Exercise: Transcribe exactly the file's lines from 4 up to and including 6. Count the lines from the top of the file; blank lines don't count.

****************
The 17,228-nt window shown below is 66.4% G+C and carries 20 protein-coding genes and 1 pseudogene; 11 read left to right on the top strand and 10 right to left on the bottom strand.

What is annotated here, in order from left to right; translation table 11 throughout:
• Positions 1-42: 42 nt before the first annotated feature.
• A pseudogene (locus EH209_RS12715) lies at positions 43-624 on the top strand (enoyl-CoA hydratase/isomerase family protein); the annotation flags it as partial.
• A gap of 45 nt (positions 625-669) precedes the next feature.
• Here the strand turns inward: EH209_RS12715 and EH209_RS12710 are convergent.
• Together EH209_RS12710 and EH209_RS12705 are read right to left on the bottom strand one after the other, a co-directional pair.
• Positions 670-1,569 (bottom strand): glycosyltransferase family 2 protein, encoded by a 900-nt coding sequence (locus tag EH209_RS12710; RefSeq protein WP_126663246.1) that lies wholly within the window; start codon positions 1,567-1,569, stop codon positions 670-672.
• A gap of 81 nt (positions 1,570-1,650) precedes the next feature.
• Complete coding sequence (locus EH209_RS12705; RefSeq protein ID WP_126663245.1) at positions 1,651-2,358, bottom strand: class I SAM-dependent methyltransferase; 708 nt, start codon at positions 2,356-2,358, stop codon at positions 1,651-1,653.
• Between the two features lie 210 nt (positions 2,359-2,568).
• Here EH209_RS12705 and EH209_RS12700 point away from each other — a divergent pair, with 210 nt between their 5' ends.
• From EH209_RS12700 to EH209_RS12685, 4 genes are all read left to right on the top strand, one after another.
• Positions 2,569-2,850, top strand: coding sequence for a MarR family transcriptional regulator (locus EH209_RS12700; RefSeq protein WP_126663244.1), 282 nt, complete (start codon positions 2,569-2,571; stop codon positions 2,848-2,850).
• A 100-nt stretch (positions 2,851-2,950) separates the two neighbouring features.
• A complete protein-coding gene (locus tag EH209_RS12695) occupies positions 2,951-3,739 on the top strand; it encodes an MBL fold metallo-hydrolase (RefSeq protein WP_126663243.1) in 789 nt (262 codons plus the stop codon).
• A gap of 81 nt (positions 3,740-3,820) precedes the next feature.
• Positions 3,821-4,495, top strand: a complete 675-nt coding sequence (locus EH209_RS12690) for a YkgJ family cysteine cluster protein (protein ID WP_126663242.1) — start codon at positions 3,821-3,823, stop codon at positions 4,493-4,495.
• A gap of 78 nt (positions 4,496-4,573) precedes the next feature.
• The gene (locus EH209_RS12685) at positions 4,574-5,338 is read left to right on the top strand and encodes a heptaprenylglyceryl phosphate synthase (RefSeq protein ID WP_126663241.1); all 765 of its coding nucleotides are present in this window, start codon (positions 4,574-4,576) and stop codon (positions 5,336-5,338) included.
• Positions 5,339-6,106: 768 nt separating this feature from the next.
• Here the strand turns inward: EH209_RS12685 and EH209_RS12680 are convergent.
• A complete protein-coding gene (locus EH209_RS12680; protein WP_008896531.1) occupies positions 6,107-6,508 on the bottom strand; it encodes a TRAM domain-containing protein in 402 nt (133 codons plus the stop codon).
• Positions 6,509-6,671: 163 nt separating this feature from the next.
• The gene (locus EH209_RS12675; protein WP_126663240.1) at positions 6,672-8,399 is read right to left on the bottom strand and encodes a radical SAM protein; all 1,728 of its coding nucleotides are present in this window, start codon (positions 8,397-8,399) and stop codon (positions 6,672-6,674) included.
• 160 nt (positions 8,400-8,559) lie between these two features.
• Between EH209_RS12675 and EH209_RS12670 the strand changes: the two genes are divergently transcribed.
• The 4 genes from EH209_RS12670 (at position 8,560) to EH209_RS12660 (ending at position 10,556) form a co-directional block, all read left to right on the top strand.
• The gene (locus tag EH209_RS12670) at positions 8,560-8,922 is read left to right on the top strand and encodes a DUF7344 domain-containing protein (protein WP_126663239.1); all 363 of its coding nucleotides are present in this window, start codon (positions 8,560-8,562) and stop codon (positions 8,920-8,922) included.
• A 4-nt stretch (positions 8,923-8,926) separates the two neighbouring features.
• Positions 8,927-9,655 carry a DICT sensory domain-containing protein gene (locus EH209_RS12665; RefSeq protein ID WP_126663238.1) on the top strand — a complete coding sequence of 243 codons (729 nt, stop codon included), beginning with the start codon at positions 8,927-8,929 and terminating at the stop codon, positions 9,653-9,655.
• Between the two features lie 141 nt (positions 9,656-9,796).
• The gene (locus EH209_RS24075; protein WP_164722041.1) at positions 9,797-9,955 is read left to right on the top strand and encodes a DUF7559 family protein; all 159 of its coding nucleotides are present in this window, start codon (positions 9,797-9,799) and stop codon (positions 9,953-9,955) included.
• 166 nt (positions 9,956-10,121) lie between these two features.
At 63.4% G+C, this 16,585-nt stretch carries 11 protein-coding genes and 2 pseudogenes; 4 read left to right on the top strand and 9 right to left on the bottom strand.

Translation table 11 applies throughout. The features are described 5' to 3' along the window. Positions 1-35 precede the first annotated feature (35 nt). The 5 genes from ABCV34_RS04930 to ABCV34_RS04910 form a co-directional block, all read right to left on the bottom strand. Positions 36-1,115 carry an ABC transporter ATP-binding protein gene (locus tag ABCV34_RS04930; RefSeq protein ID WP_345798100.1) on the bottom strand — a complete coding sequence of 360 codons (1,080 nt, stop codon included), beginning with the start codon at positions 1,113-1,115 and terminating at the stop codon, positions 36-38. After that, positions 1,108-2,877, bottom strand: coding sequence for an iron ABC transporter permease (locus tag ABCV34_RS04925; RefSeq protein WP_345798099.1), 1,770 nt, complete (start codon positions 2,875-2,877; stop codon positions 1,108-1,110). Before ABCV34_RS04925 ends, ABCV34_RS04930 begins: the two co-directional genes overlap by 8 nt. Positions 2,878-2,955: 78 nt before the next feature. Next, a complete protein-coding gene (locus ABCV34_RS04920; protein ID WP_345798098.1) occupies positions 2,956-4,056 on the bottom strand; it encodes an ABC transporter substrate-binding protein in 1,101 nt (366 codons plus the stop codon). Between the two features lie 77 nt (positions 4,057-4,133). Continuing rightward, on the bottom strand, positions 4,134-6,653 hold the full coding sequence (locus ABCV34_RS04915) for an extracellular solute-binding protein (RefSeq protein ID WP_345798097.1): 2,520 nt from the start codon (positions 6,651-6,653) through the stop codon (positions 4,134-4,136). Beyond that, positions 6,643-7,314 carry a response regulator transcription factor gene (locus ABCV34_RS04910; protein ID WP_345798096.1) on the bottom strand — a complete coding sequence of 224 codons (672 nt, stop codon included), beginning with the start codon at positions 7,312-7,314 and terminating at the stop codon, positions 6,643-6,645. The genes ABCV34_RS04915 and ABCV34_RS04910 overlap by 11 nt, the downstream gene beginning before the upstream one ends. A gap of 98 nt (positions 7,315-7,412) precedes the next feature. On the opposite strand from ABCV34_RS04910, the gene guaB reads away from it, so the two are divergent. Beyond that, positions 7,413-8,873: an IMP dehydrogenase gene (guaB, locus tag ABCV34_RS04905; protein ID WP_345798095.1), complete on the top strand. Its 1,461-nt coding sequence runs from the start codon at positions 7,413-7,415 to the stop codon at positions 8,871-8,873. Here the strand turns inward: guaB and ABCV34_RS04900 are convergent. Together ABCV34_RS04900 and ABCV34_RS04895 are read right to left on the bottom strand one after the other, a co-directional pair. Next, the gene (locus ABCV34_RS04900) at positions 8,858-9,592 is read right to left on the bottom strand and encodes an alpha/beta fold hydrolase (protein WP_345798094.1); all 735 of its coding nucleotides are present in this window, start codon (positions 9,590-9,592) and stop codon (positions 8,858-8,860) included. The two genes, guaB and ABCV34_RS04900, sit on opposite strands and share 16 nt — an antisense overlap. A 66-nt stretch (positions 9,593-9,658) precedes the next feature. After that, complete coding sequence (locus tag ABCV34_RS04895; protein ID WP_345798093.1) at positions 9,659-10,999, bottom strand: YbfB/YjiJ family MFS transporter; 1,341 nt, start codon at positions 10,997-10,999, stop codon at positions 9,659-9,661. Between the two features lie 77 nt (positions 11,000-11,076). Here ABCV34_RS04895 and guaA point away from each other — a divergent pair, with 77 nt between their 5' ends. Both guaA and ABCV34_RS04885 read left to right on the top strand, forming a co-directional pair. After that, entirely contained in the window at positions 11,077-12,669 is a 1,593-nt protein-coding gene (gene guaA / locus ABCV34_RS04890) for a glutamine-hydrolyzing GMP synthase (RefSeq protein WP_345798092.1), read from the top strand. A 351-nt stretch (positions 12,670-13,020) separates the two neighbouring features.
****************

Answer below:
• A pseudogene (locus EH209_RS12715) lies at positions 43-624 on the top strand (enoyl-CoA hydratase/isomerase family protein); the annotation flags it as partial.
• A gap of 45 nt (positions 625-669) precedes the next feature.
• Here the strand turns inward: EH209_RS12715 and EH209_RS12710 are convergent.